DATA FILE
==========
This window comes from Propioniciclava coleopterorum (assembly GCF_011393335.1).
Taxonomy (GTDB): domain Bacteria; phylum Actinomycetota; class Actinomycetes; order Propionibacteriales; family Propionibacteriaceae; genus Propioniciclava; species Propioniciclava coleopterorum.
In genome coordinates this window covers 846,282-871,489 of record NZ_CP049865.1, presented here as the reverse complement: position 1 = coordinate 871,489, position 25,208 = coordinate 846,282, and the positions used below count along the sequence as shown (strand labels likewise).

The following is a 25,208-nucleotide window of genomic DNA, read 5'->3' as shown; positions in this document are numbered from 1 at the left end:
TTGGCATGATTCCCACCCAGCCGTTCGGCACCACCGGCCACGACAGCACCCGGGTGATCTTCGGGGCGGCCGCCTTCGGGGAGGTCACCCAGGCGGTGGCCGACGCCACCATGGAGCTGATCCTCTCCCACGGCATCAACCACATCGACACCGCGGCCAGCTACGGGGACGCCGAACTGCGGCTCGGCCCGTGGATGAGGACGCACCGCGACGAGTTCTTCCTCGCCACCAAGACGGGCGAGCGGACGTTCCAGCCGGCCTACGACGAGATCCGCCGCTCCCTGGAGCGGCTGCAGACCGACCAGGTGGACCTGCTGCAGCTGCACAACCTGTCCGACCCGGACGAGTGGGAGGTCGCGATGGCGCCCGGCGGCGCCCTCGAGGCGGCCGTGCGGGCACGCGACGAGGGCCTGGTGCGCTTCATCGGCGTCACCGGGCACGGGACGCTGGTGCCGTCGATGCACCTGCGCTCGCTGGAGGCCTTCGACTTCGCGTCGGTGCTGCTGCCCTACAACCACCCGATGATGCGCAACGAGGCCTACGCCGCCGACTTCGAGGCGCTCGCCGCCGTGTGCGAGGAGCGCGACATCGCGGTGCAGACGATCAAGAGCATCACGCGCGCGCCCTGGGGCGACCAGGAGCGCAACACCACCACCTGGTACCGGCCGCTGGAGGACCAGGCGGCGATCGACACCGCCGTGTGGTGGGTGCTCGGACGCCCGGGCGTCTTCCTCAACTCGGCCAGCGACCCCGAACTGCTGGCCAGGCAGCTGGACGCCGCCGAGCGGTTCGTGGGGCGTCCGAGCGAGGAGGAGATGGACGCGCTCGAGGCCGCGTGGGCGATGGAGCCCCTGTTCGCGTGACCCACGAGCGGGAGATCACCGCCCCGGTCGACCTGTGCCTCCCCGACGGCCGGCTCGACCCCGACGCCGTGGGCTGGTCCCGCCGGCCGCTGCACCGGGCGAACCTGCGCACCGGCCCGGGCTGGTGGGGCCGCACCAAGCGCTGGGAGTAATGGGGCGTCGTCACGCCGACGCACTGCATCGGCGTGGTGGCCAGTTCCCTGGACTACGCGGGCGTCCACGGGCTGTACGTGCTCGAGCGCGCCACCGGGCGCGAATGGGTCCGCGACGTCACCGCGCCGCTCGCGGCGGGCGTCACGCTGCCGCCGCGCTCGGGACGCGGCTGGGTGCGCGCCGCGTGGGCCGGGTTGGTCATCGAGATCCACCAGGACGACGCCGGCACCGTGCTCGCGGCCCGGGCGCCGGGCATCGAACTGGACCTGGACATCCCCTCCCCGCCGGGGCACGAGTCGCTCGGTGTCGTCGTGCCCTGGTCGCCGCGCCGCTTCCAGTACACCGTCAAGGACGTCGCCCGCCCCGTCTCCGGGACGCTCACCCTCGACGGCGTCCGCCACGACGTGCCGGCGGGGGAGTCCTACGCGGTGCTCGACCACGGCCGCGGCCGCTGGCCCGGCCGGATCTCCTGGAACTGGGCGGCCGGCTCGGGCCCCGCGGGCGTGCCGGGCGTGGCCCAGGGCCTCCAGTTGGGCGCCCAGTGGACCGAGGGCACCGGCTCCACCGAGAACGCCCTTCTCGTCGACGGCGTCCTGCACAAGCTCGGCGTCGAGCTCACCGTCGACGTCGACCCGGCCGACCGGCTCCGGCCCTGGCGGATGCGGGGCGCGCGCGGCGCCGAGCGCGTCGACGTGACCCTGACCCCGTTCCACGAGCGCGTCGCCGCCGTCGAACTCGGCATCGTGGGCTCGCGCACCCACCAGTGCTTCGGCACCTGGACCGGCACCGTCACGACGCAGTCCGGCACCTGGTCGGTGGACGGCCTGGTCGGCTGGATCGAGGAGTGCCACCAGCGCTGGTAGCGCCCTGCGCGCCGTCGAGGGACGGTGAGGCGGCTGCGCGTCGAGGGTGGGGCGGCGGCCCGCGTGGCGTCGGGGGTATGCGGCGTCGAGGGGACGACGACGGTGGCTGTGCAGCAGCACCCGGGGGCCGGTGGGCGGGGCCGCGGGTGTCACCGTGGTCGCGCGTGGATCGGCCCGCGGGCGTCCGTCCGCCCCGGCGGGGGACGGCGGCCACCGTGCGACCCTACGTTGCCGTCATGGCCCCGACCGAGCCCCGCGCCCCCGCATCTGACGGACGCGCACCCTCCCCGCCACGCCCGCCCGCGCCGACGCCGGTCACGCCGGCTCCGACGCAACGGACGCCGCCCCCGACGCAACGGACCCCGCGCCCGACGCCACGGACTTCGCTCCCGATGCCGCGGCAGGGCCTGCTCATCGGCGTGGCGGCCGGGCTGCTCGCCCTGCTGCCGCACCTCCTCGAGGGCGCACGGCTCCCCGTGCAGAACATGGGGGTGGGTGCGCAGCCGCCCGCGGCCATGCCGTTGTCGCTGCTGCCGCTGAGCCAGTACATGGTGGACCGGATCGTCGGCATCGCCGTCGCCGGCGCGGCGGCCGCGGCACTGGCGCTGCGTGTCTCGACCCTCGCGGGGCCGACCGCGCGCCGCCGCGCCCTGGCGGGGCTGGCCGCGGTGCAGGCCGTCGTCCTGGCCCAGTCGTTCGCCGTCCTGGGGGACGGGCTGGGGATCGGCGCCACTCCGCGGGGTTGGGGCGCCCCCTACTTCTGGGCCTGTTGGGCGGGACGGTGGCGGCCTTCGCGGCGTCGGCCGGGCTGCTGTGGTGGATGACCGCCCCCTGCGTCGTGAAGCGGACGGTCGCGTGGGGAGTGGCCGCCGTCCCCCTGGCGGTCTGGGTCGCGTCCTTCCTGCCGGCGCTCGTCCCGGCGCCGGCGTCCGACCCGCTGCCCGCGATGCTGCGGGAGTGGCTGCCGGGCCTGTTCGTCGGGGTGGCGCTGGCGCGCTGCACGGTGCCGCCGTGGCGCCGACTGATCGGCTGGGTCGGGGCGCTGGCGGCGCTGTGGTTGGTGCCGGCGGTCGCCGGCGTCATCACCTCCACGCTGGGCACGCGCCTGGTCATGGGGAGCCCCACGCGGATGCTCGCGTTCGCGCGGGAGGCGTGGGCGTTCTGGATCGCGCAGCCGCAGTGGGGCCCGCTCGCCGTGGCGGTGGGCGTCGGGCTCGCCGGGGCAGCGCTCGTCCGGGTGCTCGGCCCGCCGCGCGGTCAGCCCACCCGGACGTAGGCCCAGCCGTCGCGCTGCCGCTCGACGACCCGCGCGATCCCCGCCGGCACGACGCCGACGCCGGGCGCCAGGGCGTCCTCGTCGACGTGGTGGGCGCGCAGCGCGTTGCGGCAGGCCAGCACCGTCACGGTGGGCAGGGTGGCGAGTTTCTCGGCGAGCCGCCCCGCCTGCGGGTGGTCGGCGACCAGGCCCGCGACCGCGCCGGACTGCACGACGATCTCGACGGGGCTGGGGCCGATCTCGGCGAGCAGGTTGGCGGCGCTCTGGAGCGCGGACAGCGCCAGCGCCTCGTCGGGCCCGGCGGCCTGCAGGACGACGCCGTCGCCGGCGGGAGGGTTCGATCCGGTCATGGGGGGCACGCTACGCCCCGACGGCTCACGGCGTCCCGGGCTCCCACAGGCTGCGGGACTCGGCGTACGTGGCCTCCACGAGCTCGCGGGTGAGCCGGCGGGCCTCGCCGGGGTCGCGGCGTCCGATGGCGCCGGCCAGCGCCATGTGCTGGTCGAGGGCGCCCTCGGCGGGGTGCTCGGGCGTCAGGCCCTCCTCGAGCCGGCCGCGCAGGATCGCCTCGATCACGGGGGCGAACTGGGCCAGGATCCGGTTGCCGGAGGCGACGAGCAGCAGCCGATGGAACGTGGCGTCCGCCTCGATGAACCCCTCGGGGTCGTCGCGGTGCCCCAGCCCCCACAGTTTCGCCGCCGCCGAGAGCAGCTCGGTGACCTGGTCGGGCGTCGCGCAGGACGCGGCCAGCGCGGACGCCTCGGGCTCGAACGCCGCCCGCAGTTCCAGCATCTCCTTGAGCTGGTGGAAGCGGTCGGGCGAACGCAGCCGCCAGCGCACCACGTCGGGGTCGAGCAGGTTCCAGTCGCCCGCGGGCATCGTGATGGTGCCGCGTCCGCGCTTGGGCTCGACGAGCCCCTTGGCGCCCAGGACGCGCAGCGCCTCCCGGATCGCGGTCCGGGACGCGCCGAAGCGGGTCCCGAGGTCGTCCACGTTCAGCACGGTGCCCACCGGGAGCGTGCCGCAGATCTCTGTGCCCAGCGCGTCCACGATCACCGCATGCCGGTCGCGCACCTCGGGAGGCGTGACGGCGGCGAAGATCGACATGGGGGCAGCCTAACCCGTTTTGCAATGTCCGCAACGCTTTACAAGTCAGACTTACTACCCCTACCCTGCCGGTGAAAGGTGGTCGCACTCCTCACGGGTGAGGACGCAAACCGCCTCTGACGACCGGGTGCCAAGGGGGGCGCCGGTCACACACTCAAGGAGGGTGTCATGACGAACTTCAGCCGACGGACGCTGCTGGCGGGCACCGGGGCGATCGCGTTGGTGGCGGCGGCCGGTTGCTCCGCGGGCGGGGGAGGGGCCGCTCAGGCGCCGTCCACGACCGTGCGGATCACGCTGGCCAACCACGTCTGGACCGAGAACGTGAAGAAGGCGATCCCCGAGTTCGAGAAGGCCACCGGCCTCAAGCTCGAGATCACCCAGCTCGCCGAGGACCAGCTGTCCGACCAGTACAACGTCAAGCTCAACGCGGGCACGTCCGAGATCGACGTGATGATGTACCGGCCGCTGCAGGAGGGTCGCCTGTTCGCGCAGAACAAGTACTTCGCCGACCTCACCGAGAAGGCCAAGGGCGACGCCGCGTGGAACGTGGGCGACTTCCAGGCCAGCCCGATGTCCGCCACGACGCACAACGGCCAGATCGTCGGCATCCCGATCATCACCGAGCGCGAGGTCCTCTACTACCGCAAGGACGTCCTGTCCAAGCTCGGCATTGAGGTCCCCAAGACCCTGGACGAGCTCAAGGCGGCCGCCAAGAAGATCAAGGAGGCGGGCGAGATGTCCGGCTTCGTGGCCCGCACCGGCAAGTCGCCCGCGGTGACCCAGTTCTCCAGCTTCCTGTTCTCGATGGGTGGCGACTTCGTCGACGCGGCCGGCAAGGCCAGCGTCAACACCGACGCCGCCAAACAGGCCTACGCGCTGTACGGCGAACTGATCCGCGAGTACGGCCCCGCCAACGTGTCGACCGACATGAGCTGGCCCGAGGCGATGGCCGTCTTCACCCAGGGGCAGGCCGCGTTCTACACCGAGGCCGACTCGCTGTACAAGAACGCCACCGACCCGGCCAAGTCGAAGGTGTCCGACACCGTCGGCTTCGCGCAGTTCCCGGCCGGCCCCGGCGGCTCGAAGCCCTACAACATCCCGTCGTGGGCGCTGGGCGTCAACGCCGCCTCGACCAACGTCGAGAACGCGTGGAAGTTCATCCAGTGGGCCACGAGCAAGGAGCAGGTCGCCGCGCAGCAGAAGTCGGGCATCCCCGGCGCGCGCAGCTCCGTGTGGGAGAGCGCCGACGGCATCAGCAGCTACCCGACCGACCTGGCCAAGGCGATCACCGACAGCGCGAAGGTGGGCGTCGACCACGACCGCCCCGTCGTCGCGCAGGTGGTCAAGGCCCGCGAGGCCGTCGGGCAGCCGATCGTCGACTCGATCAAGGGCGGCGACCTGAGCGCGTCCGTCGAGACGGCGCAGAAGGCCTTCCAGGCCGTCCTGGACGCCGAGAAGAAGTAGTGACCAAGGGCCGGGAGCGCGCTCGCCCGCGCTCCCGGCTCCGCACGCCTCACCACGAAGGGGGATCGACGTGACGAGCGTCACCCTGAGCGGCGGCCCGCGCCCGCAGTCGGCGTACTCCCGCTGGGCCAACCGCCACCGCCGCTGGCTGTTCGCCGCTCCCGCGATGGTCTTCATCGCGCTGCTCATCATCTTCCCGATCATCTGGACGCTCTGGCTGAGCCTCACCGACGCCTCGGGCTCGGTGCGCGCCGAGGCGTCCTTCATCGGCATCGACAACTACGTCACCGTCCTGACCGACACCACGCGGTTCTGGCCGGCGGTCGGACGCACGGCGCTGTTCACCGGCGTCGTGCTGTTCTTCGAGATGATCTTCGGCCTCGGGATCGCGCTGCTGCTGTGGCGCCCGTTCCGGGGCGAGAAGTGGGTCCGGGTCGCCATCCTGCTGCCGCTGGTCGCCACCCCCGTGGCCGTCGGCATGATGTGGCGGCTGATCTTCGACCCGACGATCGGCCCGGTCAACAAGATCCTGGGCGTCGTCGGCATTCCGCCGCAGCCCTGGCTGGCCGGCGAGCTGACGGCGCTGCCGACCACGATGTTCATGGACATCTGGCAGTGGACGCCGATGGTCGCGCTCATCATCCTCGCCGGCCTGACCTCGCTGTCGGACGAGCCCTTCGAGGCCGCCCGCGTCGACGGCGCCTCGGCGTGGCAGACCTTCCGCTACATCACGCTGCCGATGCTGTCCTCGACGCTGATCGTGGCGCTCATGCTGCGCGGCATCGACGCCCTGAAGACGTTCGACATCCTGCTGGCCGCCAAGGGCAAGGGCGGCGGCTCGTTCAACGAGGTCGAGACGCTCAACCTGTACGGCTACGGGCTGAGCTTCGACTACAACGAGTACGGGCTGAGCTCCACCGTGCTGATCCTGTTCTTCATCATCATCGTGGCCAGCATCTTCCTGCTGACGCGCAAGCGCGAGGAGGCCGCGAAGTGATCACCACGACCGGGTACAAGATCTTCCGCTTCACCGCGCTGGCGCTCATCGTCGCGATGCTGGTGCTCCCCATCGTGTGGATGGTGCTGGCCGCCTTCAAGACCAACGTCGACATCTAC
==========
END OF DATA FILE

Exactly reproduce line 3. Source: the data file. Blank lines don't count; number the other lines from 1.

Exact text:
In genome coordinates this window covers 846,282-871,489 of record NZ_CP049865.1, presented here as the reverse complement: position 1 = coordinate 871,489, position 25,208 = coordinate 846,282, and the positions used below count along the sequence as shown (strand labels likewise).